Look for workable solutions rather than looking to win. Too often, I notice people in law trying to negotiate by hitting the table or fist pounding to make the point. Unfortunately, this tactic does not achieve anything productive and does not produce a solution. Instead, look for ways to make your point without hitting the table, and continue to re-strategize to find the best possible solution.
As a part of my series about “5 things I wish someone told me when I first became an attorney” I had the pleasure of interviewing Jeffrey (JP) McAvoy.
JP McAvoy is the host of The Millionaire’s Lawyer podcast and a founding partner at Conduct Law where he practices corporate and commercial law. He assists his clients with a wide range of transactions including financings and acquisitions, re-organizations, and corporate structuring matters. He acts for clients buying and selling businesses and represents a diverse range of corporations in Canada, the United States, and Eastern Asia. Prior to commencing private practice, JP was a founding employee of Silicon Valley start-up Zip2, which was sold to Compaq and later merged with Alta Vista.
Thank you so much for joining us! Our readers would love to get to know you a bit more. What is the “backstory” that brought you to this particular career path in Law?
I was always interested in law, and I had envisioned myself to be a courtroom litigator. However, I would spend countless nights preparing for court cases that ended up settling. During my undergrad, I had befriended Elon Musk and Kimbal Musk, and later down the road, while I was preparing for law school, we started comparing notes on our varying career paths. While I was a law student, Elon and Kimbal recruited me to be one of their founding members at their first start-up in Silicon Valley. Working with the Musk brothers gave me a new perspective as I was doing numerous business deals and found it very satisfying. I knew that my path was in business law and shifted my focus from being a courtroom litigator to help build successful businesses through business and law.
Can you share the funniest or most interesting story that occurred to you in the course of your law career?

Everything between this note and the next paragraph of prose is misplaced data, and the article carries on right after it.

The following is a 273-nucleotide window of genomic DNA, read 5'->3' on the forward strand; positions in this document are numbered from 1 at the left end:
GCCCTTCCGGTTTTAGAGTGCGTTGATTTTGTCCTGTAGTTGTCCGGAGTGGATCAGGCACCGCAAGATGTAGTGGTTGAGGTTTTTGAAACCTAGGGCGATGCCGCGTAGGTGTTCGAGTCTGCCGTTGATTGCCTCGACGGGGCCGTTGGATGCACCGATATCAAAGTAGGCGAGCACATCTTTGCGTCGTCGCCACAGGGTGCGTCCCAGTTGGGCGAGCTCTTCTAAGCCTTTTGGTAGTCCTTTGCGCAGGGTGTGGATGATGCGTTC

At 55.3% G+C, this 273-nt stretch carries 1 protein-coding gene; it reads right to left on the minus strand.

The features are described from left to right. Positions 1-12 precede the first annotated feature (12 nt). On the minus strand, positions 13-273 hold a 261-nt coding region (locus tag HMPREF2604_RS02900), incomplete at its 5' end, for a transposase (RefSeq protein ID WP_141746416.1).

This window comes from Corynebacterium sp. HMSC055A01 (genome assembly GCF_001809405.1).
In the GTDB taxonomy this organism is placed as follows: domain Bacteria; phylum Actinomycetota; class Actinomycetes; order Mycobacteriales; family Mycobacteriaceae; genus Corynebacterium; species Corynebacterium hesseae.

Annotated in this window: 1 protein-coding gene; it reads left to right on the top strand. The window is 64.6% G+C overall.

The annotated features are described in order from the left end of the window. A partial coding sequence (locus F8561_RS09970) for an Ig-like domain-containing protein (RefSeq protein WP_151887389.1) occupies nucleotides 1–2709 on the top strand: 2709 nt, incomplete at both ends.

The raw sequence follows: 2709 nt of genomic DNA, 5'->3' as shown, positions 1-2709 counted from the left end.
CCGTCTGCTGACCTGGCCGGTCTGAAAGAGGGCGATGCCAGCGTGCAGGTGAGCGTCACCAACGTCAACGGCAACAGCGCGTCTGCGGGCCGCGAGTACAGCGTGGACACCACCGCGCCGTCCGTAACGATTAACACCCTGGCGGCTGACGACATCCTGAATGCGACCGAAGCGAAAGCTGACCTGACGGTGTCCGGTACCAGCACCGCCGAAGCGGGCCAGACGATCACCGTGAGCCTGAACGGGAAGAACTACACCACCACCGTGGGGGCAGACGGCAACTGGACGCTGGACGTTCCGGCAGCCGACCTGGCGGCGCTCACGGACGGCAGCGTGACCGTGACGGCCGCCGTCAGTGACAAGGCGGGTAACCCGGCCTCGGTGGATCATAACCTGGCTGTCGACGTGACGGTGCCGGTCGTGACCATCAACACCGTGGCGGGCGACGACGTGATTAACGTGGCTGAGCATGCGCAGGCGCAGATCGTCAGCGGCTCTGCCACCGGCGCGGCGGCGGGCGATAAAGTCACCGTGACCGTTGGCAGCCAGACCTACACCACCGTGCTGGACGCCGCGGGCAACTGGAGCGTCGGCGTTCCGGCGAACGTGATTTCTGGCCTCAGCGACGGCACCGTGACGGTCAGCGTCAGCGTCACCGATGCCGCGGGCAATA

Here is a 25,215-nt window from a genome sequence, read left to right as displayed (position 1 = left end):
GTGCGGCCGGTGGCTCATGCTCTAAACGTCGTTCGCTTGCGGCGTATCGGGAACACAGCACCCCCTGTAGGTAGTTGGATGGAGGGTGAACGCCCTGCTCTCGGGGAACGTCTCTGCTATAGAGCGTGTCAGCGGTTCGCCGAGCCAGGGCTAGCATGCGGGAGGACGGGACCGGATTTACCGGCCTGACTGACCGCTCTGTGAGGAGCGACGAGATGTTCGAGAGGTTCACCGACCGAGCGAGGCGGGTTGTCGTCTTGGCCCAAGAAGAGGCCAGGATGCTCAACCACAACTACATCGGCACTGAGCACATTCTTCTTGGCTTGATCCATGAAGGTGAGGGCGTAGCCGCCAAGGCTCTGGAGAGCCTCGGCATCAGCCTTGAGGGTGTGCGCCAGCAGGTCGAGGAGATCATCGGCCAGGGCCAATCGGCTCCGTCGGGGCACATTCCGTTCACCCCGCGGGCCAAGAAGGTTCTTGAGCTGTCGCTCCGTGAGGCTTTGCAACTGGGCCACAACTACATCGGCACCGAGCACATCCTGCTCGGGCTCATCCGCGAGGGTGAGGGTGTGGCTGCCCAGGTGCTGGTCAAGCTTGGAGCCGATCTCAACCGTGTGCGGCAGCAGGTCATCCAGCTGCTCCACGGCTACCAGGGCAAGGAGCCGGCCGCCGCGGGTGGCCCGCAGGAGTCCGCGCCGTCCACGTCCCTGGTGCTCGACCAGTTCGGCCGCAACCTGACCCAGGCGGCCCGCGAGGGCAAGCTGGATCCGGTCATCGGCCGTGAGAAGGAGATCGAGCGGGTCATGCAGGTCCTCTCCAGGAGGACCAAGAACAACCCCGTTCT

One of the funniest stories that I can remember early on in my career was working with Elon Musk. He had approached me asking what I had thought about a website called x.com, and I told him that I thought it sounded like a porn site. But it turns out he was thinking of selling his existing business and focusing on what his next business would be. So, he approached me with the website idea as he was looking for impressions to influence his decision-making during his brainstorming process. This idea ended up being an online bank which eventually turned into PayPal, which sold to eBay for $1.5 billion, and Elon owned about 10 percent of the company.
What are some of the most interesting or exciting projects you are working on now?
One of the most exciting projects that I work on is my podcast called The Millionaire’s Lawyer. On this podcast, I provide a lot of free legal advice alongside several professionals in the field. Another exciting project that I am working on is developing a property in Mexico. Finally, I am looking to continue to grow Conduct Law into a leading international business law firm.
What are some of the most interesting cases you have been involved in? Without sharing anything confidential can you share any stories?
In general, I have been a part of buying and selling of many businesses. The first business I had ever sold was with Elon and Kimbal Musk, which led me to sell numerous apartment complexes, construction companies, medical complexes, nursing homes, etc. My experience with buying and selling has allowed me to seek different financial avenues and has pushed me to find creative financing solutions and security work for different businesses. In addition, I had the privilege of creating many tech startup companies by implementing out-of-the-box solutions for growing startups in various industries throughout my career.
Which people in history inspire you the most? Why?
The person I look up to in history is Winston Churchill. Churchill is known to present himself eloquently, but many people don’t realize that he had worked hard to deliver eloquent speeches in the spotlight. As a lawyer, I strive to work to be as well-spoken and as poised as Churchill.
In general, I look up to my mentor, who is another lawyer as well. When I was in grade six, I figured out I wanted to be a lawyer on career day. So, I went to a local lawyer’s office, knocked on the door, and asked to shadow him. About twelve years later, I got into law school after university and went back to the same office to ask him to mentor me, and I was hired as his summer student. He is now retired, and we still keep in touch, but he was the one that taught me to be both a businessman and a lawyer in my career, which helped me be successful today.
What advice would you give to a young person considering a career in law?